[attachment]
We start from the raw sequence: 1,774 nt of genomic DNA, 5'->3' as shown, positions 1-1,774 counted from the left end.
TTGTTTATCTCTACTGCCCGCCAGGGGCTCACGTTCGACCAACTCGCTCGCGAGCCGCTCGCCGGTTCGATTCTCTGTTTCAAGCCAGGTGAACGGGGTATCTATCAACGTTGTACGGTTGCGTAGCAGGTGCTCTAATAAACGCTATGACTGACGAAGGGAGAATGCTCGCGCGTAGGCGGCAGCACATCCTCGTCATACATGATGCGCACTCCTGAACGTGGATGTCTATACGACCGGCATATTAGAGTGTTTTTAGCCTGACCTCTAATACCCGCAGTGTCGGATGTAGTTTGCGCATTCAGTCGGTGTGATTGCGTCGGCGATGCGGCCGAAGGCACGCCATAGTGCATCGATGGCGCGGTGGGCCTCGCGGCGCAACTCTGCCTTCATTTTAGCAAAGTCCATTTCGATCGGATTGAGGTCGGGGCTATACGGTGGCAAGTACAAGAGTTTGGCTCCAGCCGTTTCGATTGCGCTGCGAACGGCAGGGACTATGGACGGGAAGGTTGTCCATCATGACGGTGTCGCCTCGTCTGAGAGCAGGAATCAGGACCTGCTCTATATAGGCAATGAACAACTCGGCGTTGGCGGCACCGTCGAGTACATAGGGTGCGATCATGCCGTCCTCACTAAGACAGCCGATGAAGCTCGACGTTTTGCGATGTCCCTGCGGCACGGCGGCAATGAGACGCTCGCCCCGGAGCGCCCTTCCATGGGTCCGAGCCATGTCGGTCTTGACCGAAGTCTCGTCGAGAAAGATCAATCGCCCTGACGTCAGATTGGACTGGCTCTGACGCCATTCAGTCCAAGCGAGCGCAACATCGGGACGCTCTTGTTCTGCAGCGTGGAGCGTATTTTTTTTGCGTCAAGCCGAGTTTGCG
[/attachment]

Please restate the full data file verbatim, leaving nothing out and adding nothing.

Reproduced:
We start from the raw sequence: 1,774 nt of genomic DNA, 5'->3' as shown, positions 1-1,774 counted from the left end.
TTGTTTATCTCTACTGCCCGCCAGGGGCTCACGTTCGACCAACTCGCTCGCGAGCCGCTCGCCGGTTCGATTCTCTGTTTCAAGCCAGGTGAACGGGGTATCTATCAACGTTGTACGGTTGCGTAGCAGGTGCTCTAATAAACGCTATGACTGACGAAGGGAGAATGCTCGCGCGTAGGCGGCAGCACATCCTCGTCATACATGATGCGCACTCCTGAACGTGGATGTCTATACGACCGGCATATTAGAGTGTTTTTAGCCTGACCTCTAATACCCGCAGTGTCGGATGTAGTTTGCGCATTCAGTCGGTGTGATTGCGTCGGCGATGCGGCCGAAGGCACGCCATAGTGCATCGATGGCGCGGTGGGCCTCGCGGCGCAACTCTGCCTTCATTTTAGCAAAGTCCATTTCGATCGGATTGAGGTCGGGGCTATACGGTGGCAAGTACAAGAGTTTGGCTCCAGCCGTTTCGATTGCGCTGCGAACGGCAGGGACTATGGACGGGAAGGTTGTCCATCATGACGGTGTCGCCTCGTCTGAGAGCAGGAATCAGGACCTGCTCTATATAGGCAATGAACAACTCGGCGTTGGCGGCACCGTCGAGTACATAGGGTGCGATCATGCCGTCCTCACTAAGACAGCCGATGAAGCTCGACGTTTTGCGATGTCCCTGCGGCACGGCGGCAATGAGACGCTCGCCCCGGAGCGCCCTTCCATGGGTCCGAGCCATGTCGGTCTTGACCGAAGTCTCGTCGAGAAAGATCAATCGCCCTGACGTCAGATTGGACTGGCTCTGACGCCATTCAGTCCAAGCGAGCGCAACATCGGGACGCTCTTGTTCTGCAGCGTGGAGCGTATTTTTTTTGCGTCAAGCCGAGTTTGCG